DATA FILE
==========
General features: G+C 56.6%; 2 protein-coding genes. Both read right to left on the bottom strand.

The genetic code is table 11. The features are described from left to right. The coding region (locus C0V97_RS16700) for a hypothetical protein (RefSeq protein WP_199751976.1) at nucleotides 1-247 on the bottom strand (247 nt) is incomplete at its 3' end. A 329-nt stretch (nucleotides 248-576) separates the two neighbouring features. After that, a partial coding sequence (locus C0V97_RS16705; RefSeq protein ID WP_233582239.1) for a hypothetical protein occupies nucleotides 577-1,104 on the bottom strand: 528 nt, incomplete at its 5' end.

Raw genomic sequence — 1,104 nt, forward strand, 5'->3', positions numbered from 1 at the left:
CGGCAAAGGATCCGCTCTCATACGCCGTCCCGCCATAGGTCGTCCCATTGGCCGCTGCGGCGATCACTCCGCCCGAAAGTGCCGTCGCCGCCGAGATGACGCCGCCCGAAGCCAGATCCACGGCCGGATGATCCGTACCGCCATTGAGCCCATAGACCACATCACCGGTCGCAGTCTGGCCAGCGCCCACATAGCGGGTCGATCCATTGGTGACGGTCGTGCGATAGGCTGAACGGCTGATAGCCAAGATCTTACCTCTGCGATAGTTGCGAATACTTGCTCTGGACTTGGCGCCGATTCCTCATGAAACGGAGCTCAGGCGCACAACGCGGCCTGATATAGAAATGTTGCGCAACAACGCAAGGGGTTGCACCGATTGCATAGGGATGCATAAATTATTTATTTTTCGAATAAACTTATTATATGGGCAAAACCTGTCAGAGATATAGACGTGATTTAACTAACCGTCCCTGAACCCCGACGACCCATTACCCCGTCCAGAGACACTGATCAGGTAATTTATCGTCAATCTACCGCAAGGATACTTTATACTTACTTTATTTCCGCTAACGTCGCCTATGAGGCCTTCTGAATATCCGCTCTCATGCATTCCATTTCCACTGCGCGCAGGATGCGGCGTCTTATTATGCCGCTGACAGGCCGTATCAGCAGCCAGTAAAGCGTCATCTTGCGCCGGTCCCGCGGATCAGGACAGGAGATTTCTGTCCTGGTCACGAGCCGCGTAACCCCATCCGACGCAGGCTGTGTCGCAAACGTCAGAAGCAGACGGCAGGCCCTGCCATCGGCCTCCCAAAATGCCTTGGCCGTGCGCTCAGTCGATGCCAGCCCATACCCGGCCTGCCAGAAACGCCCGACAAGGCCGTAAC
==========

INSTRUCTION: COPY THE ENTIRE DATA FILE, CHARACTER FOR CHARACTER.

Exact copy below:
General features: G+C 56.6%; 2 protein-coding genes. Both read right to left on the bottom strand.

The genetic code is table 11. The features are described from left to right. The coding region (locus C0V97_RS16700) for a hypothetical protein (RefSeq protein WP_199751976.1) at nucleotides 1-247 on the bottom strand (247 nt) is incomplete at its 3' end. A 329-nt stretch (nucleotides 248-576) separates the two neighbouring features. After that, a partial coding sequence (locus C0V97_RS16705; RefSeq protein ID WP_233582239.1) for a hypothetical protein occupies nucleotides 577-1,104 on the bottom strand: 528 nt, incomplete at its 5' end.

Raw genomic sequence — 1,104 nt, forward strand, 5'->3', positions numbered from 1 at the left:
CGGCAAAGGATCCGCTCTCATACGCCGTCCCGCCATAGGTCGTCCCATTGGCCGCTGCGGCGATCACTCCGCCCGAAAGTGCCGTCGCCGCCGAGATGACGCCGCCCGAAGCCAGATCCACGGCCGGATGATCCGTACCGCCATTGAGCCCATAGACCACATCACCGGTCGCAGTCTGGCCAGCGCCCACATAGCGGGTCGATCCATTGGTGACGGTCGTGCGATAGGCTGAACGGCTGATAGCCAAGATCTTACCTCTGCGATAGTTGCGAATACTTGCTCTGGACTTGGCGCCGATTCCTCATGAAACGGAGCTCAGGCGCACAACGCGGCCTGATATAGAAATGTTGCGCAACAACGCAAGGGGTTGCACCGATTGCATAGGGATGCATAAATTATTTATTTTTCGAATAAACTTATTATATGGGCAAAACCTGTCAGAGATATAGACGTGATTTAACTAACCGTCCCTGAACCCCGACGACCCATTACCCCGTCCAGAGACACTGATCAGGTAATTTATCGTCAATCTACCGCAAGGATACTTTATACTTACTTTATTTCCGCTAACGTCGCCTATGAGGCCTTCTGAATATCCGCTCTCATGCATTCCATTTCCACTGCGCGCAGGATGCGGCGTCTTATTATGCCGCTGACAGGCCGTATCAGCAGCCAGTAAAGCGTCATCTTGCGCCGGTCCCGCGGATCAGGACAGGAGATTTCTGTCCTGGTCACGAGCCGCGTAACCCCATCCGACGCAGGCTGTGTCGCAAACGTCAGAAGCAGACGGCAGGCCCTGCCATCGGCCTCCCAAAATGCCTTGGCCGTGCGCTCAGTCGATGCCAGCCCATACCCGGCCTGCCAGAAACGCCCGACAAGGCCGTAAC